Overall though, growing up Evangelical has been a mostly positive thing for me.
I’ve been taught my whole life that Jesus loves me like the Bible says he does and cared about me enough to die and rise again for me. I’ve had a number of good, humble, and faithful leaders and pastors who have lived out that kind of Jesus-love towards me. I’ve had elders praying for me during sicknesses. I’ve had church families deliver meals to my house when my mom was recovering from surgery. I’ve had small group leaders guiding me and my friends through awkward transition years, faithfully pointing me to Jesus when I was tempted to look elsewhere.
I don’t think I was taught anything super weird or repressive about sex. I mean, I was in the kind of junior high youth group that made goofy videos with Barbie and Ken dolls to lighten the mood, while they encouraged hormonal 13-year-olds to pursue Jesus’ vision for sexuality without shame or fear. There was definitely A LOT of grace. And while I recently have gravitated towards the Reformed tradition, partially for it’s unabashed enthusiasm for cultivating the intellectual life, I’m not sure I ever felt mentally stifled in the churches I grew up in.
I’ve seen and been a part of really great, faithful, welcoming Evangelical churches. They’ve provided resources and teaching for cultivating healthy, biblical sexuality. They’ve cared about the outsider. They’ve ministered to the poor. They’ve created spaces for people with questions. They’ve pointed us towards God and our neighbor with humility and passion. In other words, I’ve grown up in a sort of gentle Evangelicalism that I don’t recognize as the background to these stories of broken faith, or betrayed trust.
So, once again, I know it doesn’t have to be that way.
Biography and Theology – Where am I going with all of this? Well, there are a few places I could go, I suppose, but the reality I’ve been working through, again, is recognizing how much biography influences theology, and working through the implications for our conversations with each other. A number of these stories of pain or frustration are told as the background to shifts in theological perspective. Some of these shifts are ones that, honestly, I think are wrong and ultimately harmful. From my perspective, they represent understandable over-reactions to the association of good doctrine with bad practice. I’ve said this before, but in theology, “abuse doesn’t take away proper use.”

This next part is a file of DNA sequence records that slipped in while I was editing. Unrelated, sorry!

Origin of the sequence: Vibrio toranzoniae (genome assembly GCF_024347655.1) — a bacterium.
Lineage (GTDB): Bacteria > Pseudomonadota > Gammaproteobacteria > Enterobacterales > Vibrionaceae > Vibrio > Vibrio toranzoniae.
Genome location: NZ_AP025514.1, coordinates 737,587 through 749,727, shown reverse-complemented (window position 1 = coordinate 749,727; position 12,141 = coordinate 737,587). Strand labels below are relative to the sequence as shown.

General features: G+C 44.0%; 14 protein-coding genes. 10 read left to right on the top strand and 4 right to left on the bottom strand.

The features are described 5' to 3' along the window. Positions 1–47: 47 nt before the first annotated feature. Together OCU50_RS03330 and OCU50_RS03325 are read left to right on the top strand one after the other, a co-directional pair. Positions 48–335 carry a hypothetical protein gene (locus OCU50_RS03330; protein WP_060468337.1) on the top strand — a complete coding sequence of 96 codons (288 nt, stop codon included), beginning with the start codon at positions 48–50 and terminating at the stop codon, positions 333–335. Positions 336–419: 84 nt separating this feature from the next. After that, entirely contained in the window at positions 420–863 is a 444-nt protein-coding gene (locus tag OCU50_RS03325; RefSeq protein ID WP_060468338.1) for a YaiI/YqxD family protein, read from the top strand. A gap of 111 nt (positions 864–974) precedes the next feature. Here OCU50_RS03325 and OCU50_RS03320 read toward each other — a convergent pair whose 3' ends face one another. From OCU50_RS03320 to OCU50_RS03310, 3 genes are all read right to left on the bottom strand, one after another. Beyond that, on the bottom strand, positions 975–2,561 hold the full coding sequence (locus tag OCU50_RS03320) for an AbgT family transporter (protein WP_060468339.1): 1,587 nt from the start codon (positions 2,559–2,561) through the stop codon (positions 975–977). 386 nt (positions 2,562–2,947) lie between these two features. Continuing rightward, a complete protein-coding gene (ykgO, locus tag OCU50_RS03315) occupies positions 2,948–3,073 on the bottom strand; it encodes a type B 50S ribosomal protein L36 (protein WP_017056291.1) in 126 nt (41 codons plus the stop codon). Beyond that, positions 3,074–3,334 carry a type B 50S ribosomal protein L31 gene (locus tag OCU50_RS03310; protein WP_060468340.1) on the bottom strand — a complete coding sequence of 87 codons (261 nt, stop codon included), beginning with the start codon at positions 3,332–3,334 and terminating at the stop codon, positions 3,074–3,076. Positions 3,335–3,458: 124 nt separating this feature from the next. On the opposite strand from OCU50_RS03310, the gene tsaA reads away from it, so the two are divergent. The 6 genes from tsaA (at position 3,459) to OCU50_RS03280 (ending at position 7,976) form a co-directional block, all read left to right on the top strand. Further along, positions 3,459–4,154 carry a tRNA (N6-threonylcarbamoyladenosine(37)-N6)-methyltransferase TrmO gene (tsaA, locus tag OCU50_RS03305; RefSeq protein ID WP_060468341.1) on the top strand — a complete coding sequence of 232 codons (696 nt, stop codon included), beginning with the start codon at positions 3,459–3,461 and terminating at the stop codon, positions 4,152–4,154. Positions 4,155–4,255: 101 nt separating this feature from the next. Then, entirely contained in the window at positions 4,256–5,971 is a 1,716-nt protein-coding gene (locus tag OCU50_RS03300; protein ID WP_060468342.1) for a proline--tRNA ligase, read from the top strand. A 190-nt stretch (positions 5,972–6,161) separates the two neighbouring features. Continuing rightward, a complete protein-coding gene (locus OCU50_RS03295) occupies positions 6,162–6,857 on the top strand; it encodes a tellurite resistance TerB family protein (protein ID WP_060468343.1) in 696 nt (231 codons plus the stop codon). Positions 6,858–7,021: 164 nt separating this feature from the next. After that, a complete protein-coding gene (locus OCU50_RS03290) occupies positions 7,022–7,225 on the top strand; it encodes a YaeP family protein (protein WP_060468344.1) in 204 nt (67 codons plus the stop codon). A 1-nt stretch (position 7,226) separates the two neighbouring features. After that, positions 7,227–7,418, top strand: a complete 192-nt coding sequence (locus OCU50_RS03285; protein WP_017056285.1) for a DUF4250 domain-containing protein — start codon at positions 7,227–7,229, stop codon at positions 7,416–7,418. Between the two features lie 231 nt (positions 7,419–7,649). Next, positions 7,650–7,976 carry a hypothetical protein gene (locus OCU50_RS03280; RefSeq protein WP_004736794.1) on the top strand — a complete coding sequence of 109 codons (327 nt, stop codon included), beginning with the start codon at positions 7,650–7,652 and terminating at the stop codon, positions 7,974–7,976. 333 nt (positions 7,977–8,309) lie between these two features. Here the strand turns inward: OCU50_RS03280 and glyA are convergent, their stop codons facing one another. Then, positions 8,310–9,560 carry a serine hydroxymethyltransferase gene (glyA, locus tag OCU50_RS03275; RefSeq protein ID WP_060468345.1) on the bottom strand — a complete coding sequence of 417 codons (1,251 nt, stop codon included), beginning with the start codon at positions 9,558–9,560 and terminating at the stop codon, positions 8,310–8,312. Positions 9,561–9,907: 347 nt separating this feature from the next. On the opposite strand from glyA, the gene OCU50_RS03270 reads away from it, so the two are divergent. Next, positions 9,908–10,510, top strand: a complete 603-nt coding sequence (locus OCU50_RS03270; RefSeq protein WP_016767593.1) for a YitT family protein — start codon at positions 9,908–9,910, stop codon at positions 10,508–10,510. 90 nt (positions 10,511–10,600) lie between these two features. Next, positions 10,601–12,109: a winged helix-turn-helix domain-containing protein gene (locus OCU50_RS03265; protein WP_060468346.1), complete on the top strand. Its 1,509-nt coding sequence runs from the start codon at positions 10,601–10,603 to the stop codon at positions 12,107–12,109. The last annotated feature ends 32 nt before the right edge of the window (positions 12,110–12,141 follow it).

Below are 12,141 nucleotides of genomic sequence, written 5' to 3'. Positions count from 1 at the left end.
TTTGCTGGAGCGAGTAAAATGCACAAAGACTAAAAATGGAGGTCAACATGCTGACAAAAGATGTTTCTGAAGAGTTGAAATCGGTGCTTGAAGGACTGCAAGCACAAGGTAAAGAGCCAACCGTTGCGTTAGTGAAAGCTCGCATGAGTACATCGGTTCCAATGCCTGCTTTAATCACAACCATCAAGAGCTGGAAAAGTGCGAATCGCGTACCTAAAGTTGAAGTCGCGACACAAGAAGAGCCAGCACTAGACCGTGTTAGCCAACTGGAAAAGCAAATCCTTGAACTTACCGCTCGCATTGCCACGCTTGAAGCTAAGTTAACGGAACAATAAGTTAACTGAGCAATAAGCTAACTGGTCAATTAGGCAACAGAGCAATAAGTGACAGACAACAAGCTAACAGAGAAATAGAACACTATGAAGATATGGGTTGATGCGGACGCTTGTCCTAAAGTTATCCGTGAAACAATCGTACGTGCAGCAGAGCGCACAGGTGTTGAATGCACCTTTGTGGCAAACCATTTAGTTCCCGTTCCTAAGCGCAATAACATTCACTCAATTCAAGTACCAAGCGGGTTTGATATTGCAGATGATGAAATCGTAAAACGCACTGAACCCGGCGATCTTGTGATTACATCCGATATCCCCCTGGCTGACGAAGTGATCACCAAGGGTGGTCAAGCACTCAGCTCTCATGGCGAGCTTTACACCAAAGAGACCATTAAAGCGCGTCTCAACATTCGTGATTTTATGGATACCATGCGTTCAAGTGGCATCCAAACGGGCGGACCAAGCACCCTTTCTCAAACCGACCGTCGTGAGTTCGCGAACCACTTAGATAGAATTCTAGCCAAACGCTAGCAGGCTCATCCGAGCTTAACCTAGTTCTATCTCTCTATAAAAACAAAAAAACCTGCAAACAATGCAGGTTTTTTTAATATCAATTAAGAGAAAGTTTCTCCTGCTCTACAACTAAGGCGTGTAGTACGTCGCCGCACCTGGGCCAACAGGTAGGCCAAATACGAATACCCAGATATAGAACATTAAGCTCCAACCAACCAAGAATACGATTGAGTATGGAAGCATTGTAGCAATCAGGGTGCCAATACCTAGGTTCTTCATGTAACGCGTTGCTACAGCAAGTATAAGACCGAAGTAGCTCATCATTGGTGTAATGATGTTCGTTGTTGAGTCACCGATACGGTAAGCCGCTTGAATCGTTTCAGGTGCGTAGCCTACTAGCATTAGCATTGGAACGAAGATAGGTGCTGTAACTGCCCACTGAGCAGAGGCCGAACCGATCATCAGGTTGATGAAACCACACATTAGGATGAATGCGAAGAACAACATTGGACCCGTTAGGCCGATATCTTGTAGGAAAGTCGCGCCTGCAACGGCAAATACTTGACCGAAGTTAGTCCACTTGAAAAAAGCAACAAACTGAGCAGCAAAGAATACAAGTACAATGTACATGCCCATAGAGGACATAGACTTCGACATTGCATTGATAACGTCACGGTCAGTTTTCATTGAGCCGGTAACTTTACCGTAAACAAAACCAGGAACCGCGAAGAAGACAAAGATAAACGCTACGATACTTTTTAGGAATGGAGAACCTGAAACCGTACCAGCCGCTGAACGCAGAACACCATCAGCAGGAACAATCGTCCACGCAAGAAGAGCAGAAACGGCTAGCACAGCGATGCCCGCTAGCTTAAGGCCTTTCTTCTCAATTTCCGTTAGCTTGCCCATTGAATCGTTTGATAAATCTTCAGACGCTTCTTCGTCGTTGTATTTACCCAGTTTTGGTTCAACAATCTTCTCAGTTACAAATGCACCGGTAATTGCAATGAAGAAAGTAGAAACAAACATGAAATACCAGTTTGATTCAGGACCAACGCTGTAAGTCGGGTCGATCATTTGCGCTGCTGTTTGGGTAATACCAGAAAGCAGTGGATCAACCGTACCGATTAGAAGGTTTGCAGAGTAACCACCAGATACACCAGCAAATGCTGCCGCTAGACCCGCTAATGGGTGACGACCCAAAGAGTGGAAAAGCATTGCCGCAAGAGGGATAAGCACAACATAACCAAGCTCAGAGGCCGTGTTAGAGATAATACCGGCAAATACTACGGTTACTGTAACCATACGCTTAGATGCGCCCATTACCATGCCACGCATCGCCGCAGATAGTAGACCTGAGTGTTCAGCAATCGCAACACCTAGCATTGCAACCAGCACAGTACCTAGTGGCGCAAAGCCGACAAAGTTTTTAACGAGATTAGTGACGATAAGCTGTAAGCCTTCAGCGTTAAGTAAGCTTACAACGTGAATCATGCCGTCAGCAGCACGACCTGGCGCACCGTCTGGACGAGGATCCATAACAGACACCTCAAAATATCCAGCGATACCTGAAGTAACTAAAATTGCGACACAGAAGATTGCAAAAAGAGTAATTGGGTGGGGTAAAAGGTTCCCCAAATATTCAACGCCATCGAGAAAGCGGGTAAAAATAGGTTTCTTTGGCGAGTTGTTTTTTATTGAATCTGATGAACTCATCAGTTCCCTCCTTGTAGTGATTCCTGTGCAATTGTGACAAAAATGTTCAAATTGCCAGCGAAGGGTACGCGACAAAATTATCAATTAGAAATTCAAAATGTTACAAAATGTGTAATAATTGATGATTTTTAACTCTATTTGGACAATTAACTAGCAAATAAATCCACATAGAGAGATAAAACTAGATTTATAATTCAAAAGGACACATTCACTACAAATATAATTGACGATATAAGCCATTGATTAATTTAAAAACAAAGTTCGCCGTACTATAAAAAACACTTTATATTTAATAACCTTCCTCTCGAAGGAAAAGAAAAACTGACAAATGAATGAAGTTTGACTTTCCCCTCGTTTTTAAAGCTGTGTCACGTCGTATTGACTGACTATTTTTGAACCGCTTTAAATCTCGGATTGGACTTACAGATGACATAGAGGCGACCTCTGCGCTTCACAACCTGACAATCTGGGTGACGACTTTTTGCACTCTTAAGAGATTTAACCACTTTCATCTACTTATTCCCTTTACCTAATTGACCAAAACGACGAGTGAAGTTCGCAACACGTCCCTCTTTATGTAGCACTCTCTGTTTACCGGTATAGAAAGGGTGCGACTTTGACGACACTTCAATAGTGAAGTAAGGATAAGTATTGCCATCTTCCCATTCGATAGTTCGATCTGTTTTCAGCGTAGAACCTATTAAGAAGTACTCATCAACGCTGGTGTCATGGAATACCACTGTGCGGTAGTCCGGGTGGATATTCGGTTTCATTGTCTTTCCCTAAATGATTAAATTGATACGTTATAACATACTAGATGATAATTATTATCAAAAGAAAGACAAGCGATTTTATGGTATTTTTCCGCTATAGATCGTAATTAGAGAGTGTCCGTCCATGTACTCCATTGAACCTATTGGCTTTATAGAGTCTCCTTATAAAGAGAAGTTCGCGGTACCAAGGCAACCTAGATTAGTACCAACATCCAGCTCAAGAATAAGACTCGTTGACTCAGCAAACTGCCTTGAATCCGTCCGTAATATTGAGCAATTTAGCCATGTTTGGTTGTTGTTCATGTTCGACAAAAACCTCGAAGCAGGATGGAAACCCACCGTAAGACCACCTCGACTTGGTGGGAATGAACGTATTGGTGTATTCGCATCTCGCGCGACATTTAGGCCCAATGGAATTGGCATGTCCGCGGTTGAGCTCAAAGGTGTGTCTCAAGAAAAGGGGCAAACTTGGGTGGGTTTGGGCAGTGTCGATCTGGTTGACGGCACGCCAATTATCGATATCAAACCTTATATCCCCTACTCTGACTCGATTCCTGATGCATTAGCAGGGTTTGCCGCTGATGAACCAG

Still, these are real experiences and we have to deal with that as we talk about the church, theology, and Evangelicalism. Often-times I’m so locked into seeing people as positions to be corrected, I forget that they are storied-people to be heard. People respond viscerally to words and concepts that have functioned fairly positively in my own life, many times because of our differing stories. My fairly positive Evangelical experience isn’t the only one out there, which is probably part of what accounts for the relative slowness with which I’ve embraced the theological changes I have made. I haven’t been in as much of an existential rush. If I don’t recognize that, I probably won’t be of much use to them as anything more than a sparring partner.